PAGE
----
Mystery of the formation of Saturn's rings

Scientists have uncovered several important factors in relation to Saturn and presented a new model for the formation of rings second largest planet in the Solar system.

2016-11-01 11:56:14 46

ringgiant planetrings saturnsaturn uranusuranus neptunekuiper belt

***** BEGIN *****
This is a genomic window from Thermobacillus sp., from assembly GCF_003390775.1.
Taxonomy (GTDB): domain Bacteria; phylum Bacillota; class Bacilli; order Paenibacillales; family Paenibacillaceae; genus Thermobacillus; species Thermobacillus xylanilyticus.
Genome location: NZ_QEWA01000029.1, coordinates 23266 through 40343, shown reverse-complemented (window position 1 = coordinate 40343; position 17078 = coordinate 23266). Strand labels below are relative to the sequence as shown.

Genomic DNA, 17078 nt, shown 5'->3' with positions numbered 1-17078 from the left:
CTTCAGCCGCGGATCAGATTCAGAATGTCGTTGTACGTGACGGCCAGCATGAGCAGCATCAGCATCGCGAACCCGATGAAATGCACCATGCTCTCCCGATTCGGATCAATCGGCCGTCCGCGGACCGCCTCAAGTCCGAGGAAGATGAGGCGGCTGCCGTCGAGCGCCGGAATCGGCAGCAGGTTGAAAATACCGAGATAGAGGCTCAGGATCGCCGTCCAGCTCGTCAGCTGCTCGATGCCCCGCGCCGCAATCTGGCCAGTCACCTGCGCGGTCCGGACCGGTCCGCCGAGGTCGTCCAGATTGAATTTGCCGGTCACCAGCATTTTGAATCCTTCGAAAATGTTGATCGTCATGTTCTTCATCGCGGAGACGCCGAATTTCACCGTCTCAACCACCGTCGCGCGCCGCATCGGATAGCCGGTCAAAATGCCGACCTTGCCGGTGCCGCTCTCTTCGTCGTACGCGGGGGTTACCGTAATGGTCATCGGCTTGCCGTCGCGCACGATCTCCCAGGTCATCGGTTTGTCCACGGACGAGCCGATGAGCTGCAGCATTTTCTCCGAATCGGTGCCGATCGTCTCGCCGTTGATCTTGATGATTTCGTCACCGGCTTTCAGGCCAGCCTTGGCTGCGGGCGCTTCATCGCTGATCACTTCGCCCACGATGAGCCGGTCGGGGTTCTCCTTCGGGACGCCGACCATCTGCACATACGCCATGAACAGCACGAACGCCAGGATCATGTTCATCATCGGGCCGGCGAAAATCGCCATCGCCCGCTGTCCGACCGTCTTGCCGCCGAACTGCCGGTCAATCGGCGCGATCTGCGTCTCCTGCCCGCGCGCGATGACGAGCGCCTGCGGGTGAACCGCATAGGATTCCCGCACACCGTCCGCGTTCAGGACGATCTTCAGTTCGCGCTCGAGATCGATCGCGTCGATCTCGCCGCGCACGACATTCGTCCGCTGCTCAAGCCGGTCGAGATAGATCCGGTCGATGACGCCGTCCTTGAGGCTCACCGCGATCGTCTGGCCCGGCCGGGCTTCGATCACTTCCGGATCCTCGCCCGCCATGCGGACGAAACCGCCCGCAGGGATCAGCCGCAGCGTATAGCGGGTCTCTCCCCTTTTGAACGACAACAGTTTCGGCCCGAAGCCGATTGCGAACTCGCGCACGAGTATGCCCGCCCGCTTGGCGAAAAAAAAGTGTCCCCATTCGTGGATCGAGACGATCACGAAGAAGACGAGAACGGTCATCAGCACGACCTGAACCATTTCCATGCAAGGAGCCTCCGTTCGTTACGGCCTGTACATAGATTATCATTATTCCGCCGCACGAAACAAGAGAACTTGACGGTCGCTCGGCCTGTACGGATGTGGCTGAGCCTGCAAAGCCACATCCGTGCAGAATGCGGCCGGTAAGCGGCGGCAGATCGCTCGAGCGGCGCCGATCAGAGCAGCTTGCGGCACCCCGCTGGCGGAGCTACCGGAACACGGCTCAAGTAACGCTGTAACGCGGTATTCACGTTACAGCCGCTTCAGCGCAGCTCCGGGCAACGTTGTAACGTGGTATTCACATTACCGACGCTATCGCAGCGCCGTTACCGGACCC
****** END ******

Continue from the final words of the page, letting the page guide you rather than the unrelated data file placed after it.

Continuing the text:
A team of researchers presented a new model for the origin of Saturn's rings, using the results that were obtained using computer simulation. Noteworthy is the fact that the obtained results can be applied not only to Saturn and other planets-giants with rings. In addition, this study explains the compositional differences between the rings of Saturn and Uranus. The initial stage of the experiment was organized on 6 October. The lead author of the work is Hido, Ricky (the University of Kobe, graduate school of science, Japan). The basis of its teams represent the following persons: Professor Sebastien Sarno (from the Institute of physics in Paris, France), Professor Otsuki Keiji (University of Kobe, graduate school of science, Japan), and Professor Genda, Hidenori (from Tokyo Institute of technology, Japan). The giant planets in our Solar system have very different rings. Repeated observations showed that Saturn's rings 95% consist of ice particles, while the rings of Uranus and Neptune are much darker and have more rock formations. Saturn's rings were first discovered in the 17th century, and their research expanded the use of ground-based telescopes to spacecraft (such as Voyager and Cassini). However, the exact origin of the rings at the time was still early, because the mechanism of their formation was unclear, as well as the formation of other ring systems as a whole. Recent research was mainly focused on the period of Late heavy bombardment (lunar cataclysm, the last meteor bombardment, 4.1 to 3.8 billion years ago). It is believed that several thousands of objects from the Kuiper belt, the size of which was comparable with Pluto, existed at the outer limits of the Solar system, beyond the orbit of Neptune. Scientists have calculated and came to the conclusion that the probability of their destruction during the period of very high, as these objects approached close enough to the planets-giants. The results showed that Saturn, Uranus and Neptune have experienced close encounters with these objects several times. Photo source: The aforementioned authors presented a schematic representation of the process of formation of the ring. Dotted lines indicate the distance at which the gravity of the giant planets is strong enough to provoke a tidal force and a collapse. The image And the Kuiper belt objects pass close to a giant planet. Further, as a result of strong tidal forces and collapse, some fragments fall into the orbit of the planet. In the end, sooner or later, occur the repeated collision of these fragments. As a result of this action, the orbit of each destroyed object will gradually improve and becomes more rounded, due to what generated the current ring. The next step for the team of researchers has been the increased use of computer simulation to analyze the destruction of objects from the Kuiper belt by the tidal effect at the moment when they passed near the giant planets. The end results using computerized methods varied depending on the initially given conditions which include rotation passing objects as well as their minimum distance for "sunset" on the orbit of the giant planet. However, scientists have discovered that in many cases the fragments of the objects whose mass after the collapse ranged from 0.1 to 10% of the original, was somehow "captured" orbit. Here you can draw a parallel with the explanation of mass of existing rings of Saturn and Uranus. In other words, these planetary rings were formed when a large object came at a very close distance to the planets-giants and was destroyed. Photo source: In addition, the researchers also modeled the evolution of the "captured" fragments, using high-performance power and computers at the National Observatory of Japan. As a result of this simulation, it was found that objects that fall into the orbit of a giant planet and having a size of several kilometers, many times experience a collision at high speed. Exactly why is their gradual disintegration into smaller particles. A similar process led to the formation of rings that we can observe today. It should also be noted a compositional difference between the rings of Saturn and Uranus. Compared to Saturn, Uranus and Neptune have higher densities. The average density of Uranus is 1.27 grams per cubic centimeter. Neptune has this figure a little higher — 1.64 g per cubic centimeter. The density of Saturn is 0.69 g per cubic centimeter. This means that in the case of Uranus and Neptune, objects can pass close to the planet, where they then experience a very strong tidal force (Saturn has a lower density and a high ratio of diameter to weight, in view of which objects may pass very close encounter with the planet). If the Kuiper belt objects have a layered structure (e.g. a rocky core and icy surface) and a pass of Uranus or Neptune, even the very core of the object will be destroyed and "capture" by the orbit of the giant planet. This explains the different composition of the rings (including the icy, rocky, etc.) The results of this study demonstrate the fact that the process of formation of planetary rings is natural. This, in turn, means that the rings of other planets, most likely, was formed in the same way.

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